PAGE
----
TechCrunch50: Visualizing Real-Time Social Structures

This is a guest post by Kovas Boguta, the founder and CTO of new startup Infoharmoni. Kovas has analyzed twitter buzz around various startups and products that launched at TechCrunch50 last week. It gives a fascinating glimpse at how news blossoms, peaks and then fades.

People are social animals, and love to both move in packs. But they also like to purposefully individuate. One game-changing aspect of the real-time movement is being able to see this as never before. With real-time, and with algorithmic visualization, our “telescope” is strong enough to see the laws of social physics at work: existing social groups incubate new topics of interest, and existing interests incubate new social groups; both move in response to each other.

Twitter bills itself as the pulse of the planet, but it’s more like the pulse of creative networks. Take a look at these surprisingly visceral data movies, freshly computed from the TechCrunch50 Twitter stream, and showing an evolving network of companies competing for attention and publicity during the course of Tuesday:

To explain, companies (colored balls) are competing for the attention of people (smaller white balls), all just repelling each other and floating in 3D space. At the time a person tweets about a company, a line is drawn between the two and pulls them together, until a while (set to 30 minutes) has passed, and the connection fades away.

The movie reminds of some amateur Youtube journalism – a chaotically evolving social situation, like a natural disaster. The camera jerks around everywhere, trying to sample some disruptive sequence of events. But if you look at the details, you can get a feel for the dynamics of the room — who burst onto the stag and when, and who was riding in on someone else’s coattails.

For example, around the :36-second mark, AnyClip bursts onto the scene, lighting things up in green and wildly bouncing around from the energy of grabbing both the existing audience and a bunch of new people. And you can see how Crowd Fusion and Hark feed off of it, but do not take it over completely.

At times the audience hand-off is very civilized and orderly, such as in the morning session, when ClientShow, Metricily, and Affective Interfaces are all basically sharing the same set of influencers’ attention. The next session, starting off with Cocodot, draws a very different audience which develops off-scene and then gets sucked in once there is more audience overlap.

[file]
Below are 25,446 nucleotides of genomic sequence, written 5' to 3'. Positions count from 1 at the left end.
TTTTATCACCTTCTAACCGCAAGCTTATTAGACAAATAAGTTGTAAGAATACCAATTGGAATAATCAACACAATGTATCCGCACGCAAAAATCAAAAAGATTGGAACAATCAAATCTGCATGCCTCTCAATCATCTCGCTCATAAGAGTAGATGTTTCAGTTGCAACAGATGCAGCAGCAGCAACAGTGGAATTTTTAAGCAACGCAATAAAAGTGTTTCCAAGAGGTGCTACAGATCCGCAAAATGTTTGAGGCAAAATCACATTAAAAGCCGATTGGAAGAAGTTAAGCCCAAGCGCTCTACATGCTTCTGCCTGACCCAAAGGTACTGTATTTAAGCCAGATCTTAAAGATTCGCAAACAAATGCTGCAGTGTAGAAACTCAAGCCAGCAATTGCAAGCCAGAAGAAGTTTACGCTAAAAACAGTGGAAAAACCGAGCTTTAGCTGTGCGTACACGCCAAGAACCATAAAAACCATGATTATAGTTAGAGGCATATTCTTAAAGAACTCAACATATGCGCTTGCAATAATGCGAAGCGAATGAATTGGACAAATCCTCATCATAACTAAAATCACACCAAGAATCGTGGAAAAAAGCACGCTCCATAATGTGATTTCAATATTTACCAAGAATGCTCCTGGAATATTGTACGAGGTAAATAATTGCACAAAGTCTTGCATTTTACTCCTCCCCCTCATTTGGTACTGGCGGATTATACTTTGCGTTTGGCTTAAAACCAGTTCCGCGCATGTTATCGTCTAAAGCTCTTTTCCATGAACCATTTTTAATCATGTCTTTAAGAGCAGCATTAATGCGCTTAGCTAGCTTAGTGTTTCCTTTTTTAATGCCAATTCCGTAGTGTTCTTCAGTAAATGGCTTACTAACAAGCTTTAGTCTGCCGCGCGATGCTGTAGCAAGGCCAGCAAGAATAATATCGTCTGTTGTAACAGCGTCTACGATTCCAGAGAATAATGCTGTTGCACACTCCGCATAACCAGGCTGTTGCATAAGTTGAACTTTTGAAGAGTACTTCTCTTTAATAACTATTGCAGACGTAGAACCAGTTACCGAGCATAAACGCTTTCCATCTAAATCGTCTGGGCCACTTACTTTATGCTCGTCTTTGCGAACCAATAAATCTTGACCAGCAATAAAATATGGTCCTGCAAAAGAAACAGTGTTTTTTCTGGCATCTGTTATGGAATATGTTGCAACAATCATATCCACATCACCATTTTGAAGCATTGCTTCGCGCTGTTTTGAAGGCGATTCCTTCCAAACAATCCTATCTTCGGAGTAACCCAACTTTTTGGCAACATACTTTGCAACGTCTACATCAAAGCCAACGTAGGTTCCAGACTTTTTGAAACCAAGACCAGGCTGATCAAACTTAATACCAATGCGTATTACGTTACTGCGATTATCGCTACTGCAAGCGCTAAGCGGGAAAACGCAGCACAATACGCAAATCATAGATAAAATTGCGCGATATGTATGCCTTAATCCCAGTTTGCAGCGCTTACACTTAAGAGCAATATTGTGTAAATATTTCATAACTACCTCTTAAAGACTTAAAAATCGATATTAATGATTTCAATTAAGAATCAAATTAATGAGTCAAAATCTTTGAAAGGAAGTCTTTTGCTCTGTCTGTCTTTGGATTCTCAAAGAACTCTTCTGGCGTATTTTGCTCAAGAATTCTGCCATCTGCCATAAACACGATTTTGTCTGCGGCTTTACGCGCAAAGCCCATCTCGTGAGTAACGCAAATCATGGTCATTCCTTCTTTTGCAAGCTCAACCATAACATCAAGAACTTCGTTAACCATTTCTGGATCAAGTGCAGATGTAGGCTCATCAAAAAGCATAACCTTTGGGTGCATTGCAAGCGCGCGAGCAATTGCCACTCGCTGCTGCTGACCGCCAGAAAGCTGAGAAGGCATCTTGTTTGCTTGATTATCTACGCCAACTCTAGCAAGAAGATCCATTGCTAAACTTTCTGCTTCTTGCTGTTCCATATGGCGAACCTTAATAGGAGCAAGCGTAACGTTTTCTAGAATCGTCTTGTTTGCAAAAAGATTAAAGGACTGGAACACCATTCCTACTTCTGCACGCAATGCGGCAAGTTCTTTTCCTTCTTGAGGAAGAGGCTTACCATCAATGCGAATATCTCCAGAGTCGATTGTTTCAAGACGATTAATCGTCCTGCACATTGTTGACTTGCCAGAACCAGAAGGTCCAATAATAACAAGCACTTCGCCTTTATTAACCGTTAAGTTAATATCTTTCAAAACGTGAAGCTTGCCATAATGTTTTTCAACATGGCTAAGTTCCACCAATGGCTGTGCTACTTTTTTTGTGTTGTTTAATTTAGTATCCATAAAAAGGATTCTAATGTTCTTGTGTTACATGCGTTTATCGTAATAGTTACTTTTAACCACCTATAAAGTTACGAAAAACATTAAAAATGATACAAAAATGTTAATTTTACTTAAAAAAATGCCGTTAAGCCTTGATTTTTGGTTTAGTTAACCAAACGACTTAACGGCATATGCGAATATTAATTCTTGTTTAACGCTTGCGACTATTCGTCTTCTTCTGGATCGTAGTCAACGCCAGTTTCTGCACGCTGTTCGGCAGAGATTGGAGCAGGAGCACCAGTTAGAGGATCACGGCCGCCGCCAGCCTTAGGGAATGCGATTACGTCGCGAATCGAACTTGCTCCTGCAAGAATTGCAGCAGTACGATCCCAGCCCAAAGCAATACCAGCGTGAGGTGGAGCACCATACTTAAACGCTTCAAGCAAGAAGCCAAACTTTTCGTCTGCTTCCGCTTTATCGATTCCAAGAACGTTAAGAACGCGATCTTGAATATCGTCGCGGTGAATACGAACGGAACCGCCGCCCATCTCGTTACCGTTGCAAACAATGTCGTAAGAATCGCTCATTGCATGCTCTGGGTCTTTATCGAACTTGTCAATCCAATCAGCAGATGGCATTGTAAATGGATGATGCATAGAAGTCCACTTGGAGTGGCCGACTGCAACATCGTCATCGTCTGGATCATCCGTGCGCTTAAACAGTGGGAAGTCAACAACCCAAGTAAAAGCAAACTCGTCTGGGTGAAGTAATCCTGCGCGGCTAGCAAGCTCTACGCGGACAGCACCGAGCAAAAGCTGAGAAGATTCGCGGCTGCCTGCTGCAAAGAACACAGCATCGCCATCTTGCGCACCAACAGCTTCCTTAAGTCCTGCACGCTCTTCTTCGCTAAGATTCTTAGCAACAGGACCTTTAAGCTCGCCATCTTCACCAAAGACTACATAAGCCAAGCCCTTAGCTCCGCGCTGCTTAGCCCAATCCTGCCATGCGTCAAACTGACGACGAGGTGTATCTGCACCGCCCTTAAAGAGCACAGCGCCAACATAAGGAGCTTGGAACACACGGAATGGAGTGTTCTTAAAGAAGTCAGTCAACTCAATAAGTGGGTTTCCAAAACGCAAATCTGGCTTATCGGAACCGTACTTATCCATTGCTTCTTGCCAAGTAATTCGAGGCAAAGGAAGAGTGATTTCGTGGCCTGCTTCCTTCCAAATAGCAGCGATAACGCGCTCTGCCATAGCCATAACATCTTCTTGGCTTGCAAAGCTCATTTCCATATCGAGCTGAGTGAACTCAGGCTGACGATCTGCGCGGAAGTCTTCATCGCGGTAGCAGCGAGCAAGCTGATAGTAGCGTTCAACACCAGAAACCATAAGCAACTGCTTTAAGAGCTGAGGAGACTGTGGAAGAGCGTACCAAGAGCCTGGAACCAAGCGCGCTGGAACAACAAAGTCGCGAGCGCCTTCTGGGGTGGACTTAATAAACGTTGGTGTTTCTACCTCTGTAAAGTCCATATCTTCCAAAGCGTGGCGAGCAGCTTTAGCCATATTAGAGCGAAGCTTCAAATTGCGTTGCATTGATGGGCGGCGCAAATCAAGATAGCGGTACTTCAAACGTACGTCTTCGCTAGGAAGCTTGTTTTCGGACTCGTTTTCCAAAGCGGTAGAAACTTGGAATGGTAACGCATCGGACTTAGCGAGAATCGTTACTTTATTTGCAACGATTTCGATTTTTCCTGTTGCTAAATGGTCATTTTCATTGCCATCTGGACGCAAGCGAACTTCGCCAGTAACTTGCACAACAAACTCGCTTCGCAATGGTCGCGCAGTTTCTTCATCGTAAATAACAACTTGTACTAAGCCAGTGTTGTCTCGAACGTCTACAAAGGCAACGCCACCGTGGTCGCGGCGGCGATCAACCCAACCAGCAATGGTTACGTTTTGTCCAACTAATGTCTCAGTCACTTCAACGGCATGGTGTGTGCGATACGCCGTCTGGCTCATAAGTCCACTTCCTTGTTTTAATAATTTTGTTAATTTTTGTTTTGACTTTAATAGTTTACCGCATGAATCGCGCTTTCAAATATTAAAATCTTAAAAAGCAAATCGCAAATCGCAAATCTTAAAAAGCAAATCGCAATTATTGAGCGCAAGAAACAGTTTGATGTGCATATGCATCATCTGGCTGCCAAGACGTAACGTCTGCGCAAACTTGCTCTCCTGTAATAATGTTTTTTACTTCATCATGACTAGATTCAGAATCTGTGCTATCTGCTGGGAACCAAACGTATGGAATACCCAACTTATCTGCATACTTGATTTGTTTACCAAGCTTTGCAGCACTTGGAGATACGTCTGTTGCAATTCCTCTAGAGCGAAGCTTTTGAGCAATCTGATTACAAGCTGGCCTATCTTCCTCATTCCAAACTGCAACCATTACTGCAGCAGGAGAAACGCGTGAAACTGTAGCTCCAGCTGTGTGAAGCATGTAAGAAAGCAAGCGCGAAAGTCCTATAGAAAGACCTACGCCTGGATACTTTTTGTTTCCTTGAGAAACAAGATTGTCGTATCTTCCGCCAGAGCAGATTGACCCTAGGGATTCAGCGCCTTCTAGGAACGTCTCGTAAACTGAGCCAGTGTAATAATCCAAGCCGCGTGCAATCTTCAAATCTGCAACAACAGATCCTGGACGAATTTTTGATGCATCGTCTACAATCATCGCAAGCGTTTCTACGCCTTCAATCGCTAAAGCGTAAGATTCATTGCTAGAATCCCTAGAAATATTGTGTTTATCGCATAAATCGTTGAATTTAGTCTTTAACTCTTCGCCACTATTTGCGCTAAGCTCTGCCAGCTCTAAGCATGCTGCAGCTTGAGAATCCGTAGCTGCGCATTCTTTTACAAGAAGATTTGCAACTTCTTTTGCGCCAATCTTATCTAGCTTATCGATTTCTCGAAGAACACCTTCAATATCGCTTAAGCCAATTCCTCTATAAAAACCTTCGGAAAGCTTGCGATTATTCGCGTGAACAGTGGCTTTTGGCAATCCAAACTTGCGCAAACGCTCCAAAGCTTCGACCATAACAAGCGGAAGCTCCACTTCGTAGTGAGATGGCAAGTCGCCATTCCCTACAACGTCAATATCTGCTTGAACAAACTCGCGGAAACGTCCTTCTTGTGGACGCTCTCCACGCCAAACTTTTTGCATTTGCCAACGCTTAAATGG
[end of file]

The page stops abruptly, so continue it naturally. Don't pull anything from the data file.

From a PR point of view, the best possible case is something like what happened when Threadsy, Lissn, and Radiusly hit the stage after the 46 second mark: its the “colliding galaxies” model of social formation, where you drew an audience on your own, and then the preexisting audience found you compelling enough to move over as well.

These are exactly the kinds of details and context a company presenting at next year’s TechCrunch50 would want to know, something that simple aggregators and bean-counting analytics are unable to provide.

Movies are great at setting context, but static images that emphasize time evolution can be incredibly useful for comparing events. And actually, this turns out to be the more useful way to look at the events of the first day of TC50.

The plots below show each company of Day 1, and plot the number of tweets per minute during the course of the day associated with each company. In the first one, we just make one dot for each tweet, and in the second one, we bin up the number of tweets per minute, and show a kind of “volume” plot of the conversation share each company is getting.

In one glance, we can see how Bing took the stage and had lasting power, while Google took the stage with more initial buzz, but then quickly faded. Clicker and iTwin were able to break though the conversation, while whoever had to follow Penn&Teller was either at a big disadvantage or didn’t do enough to energize the crowd.

Interestingly, unlike Day 2, the end of Day 1 was mostly a muddle of conversation about a bunch of companies. In a way, the Google announcement seem to let the air of the balloon a bit, with no one being able to generate much excitement afterwards.

The two days of TechCrunch50 provided a wealth of data on the bubbling subculture of technology startups, but the principles at work are far, far greater than self-interested promotion.

Consider a Google News headline, and think about how many thousands of TC50’s underlie the movement of that incredibly large-scale structure. Or how events decades or even centuries in the past still echo in the social fabric, like background radiation of the universe, or like decayed supernovas reforming into a solar system.

Why do we care about discovering social structures? The endgame here involves turning that information into transformative actions, and erecting new structures.

From the micro-optimizations of the immediate moment, to the long-term constraints and opportunities of society, we can observe TC50 from vibrant new perspectives. Expect to see a lot of startups combining both ends of the social info to social action pipeline at next year’s TC50.

By then it will surely have a monosyllable buzzword, but for now, lets call it “socially integrated analytics.”